Tuesday, August 23, 2005

Disability History Image #2

This week's image is a photo of "Señor Donato," a one-legged dancer popular in England in the 1860s. According to a report at the time, from The London Review of Politics, Society, Literature, Art & Science, Saturday, 7 January 1865, p.12a/b, quoted here (which is also where I found the picture):
Much has been written about Donato's dancing, but the most we can say of it is that it enables him to conceal his physical defect. He is a small, good-looking young Spaniard, dressed in a gay crimson velvet dress, a good timist, a good player on the castanets, and a very clever twirler of a cloak, which he uses in what is called a mantle dance. In this dance he spins round with considerable rapidity in the centre of a spiral column formed by the cloak. The leg he has lost is the right one; and the steps he is able to perform with the left leg are necessarily very limited, but he moves from place to place with great ease, and relies much upon that very graceful and incessant motion of the body which is one of the chief characteristics of Spanish dancing. His performance is very ingenious, and is not so painful to look at as we expected it would be. Of course we can have nothing to say in favour of such exhibitions at a first-class theatre.
But Señor Donato didn't have the one-legged dancer niche to himself, even in the "first-class theatre"; in fact, the niche was occupied by quite a few acts, for decades. This 1924 article from London Life mentions not only Donato, but an unnamed Frenchwoman, "pirouetting with wonderful ease and effortlessness, entirely unsupported save by her single slim leg and foot"; "Nimble Jack Joyce," an American WWI veteran popular in the early 1920s; "The Merry Monopedes," who were two men, both with one leg, "acrobats and jumpers" more than actual dancers; the Bistrews, a pair of French WWI veterans; a German woman with a water-ballet act, called the "Living Mermaid," and a further two-man team, calling themselves "the Donatos," no doubt after the subject of our Disability History Image this week.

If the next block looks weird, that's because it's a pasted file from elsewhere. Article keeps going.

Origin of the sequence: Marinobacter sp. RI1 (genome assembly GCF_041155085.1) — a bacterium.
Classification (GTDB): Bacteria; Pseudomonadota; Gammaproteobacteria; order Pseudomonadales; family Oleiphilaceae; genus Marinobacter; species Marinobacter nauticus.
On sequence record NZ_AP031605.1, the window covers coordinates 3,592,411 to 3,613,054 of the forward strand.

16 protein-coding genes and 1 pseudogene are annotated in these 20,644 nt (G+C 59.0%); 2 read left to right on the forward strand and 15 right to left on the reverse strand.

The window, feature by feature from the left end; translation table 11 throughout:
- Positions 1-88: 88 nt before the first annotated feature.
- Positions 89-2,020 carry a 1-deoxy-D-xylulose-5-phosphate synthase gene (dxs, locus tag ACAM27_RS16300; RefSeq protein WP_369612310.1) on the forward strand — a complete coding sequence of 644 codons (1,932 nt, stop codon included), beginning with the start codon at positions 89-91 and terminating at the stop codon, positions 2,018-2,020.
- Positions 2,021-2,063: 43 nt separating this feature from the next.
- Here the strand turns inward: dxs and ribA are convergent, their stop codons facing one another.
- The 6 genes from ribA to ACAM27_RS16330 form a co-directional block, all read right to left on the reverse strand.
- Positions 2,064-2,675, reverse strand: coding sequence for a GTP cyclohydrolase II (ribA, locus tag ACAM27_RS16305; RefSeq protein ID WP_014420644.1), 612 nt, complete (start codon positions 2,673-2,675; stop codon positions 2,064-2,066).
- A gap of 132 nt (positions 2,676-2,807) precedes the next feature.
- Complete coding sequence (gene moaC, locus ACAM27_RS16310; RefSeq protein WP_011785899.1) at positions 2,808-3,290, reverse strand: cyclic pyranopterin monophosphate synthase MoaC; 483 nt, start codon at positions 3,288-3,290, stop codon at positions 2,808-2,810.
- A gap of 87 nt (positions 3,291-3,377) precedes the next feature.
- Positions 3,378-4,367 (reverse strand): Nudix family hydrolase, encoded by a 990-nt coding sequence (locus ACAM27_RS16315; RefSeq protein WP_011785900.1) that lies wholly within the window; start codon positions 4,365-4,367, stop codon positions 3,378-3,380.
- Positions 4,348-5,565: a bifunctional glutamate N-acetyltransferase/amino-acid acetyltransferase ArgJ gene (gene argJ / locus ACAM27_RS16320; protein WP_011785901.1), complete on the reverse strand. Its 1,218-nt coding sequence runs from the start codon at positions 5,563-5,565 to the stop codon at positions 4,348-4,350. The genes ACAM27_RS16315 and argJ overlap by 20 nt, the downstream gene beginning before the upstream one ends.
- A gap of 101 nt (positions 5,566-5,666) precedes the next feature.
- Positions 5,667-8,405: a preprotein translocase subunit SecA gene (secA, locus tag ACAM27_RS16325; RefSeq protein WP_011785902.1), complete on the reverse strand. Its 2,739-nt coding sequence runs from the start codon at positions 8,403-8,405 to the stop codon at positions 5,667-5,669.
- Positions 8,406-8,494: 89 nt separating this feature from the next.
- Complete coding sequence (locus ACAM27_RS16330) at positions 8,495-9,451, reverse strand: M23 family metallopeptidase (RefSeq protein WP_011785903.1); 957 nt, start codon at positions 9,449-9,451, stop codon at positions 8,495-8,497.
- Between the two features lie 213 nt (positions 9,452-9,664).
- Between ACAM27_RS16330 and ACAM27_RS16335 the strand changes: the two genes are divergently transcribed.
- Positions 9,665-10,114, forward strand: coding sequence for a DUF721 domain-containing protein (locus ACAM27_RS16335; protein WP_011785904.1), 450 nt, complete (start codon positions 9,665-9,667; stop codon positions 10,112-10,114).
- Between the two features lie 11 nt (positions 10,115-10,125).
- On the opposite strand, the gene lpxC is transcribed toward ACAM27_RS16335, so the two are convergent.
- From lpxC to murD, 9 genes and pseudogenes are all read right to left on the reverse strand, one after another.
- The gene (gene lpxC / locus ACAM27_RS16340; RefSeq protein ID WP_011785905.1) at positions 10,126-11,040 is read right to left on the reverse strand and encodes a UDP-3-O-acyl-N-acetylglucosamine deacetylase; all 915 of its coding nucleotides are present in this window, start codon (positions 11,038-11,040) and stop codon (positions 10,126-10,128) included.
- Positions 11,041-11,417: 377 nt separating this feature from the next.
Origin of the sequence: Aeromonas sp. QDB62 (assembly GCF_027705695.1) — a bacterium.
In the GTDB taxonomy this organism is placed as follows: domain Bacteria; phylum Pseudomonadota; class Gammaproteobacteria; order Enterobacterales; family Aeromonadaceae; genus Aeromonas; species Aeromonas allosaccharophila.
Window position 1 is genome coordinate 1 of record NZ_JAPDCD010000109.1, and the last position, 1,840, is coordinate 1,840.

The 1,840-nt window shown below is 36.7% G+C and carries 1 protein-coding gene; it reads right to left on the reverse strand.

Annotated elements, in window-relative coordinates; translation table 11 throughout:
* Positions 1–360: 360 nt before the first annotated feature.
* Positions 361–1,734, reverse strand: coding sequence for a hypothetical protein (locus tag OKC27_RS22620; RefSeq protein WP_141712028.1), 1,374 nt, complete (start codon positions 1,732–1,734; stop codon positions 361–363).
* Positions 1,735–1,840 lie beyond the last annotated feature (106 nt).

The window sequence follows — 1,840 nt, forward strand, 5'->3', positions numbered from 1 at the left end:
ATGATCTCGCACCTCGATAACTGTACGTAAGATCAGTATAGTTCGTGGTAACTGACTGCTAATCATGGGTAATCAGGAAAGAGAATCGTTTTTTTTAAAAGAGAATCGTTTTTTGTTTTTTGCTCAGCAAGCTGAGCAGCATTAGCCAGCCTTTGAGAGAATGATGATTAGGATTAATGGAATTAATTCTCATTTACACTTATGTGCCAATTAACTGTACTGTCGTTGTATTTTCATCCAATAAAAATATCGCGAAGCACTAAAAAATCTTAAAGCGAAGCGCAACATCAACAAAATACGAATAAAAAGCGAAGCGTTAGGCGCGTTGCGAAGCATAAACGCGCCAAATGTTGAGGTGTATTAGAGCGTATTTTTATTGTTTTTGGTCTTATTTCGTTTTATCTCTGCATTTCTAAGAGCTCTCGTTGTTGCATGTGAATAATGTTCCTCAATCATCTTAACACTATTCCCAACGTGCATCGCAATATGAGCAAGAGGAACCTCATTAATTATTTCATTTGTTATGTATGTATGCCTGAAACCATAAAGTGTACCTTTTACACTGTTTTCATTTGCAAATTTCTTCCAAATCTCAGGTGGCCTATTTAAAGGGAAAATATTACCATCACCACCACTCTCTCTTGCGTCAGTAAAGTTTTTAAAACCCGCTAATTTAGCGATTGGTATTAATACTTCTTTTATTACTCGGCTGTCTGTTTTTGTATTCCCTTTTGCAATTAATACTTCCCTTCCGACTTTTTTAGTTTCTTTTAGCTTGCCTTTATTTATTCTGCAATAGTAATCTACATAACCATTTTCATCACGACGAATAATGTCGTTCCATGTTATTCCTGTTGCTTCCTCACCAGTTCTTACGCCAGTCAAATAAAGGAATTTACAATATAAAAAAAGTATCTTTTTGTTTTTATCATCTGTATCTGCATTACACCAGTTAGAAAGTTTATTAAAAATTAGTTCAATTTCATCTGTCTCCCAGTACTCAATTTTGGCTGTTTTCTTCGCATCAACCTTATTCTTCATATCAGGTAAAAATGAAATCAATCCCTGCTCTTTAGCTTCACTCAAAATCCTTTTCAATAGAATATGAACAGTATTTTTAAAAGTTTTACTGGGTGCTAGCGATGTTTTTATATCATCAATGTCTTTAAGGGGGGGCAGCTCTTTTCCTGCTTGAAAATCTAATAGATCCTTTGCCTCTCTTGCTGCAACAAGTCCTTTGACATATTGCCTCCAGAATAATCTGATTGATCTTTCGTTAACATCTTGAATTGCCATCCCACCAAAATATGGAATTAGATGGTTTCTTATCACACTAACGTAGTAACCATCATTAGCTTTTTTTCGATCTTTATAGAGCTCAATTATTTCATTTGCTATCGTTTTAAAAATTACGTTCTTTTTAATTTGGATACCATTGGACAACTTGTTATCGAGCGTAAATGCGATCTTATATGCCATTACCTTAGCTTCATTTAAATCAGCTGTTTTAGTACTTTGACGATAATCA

More? Clayton "Peg-Leg" Bates (1907-1998) was a popular dancer at Harlem's Cotton Club and in Atlantic City, toured Australia with Louis Armstrong, played Carnegie Hall with Count Basie, was the first African-American performer on the Ed Sullivan Show, and in 1952 opened his own country club in the Catskills. "Crip" Heard was featured in a musical "race movie," Boarding House Blues (1948, available on DVD). Among present-day acts involving dancers using one leg/foot: Five Foot Feat, and the Tamil film actor/dancer Kutty, star of "Dancer."

(UPDATE 11/6/11: All the links in the last pgh were bad, so I've replaced them with good links.--PLR)

9 comments:

Anonymous said...

Jack Joyce was my uncle and I am having trouble finding any more information about him than is mentioned in the article of 1924, if anyone does know anything, please share.

Susan Reynolds
cavester2000@yahoo.com

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hunter said...

there were other one legged performers, a beautifull example is bargold who was billed as the one legged universal artist he performed early 1910-1920s we suspect that at one point in time dancing was not novel enough any more thus some of these performers were versatile enough to learn more tricks. i suspect that this was also the reason why he started dancing since one legged or any other person missing a member (hand, leg, feet) was not commercially interesting to the victorian spectator. the only thing you could do was either learn a profession (if he didn't lose it during work) or beg.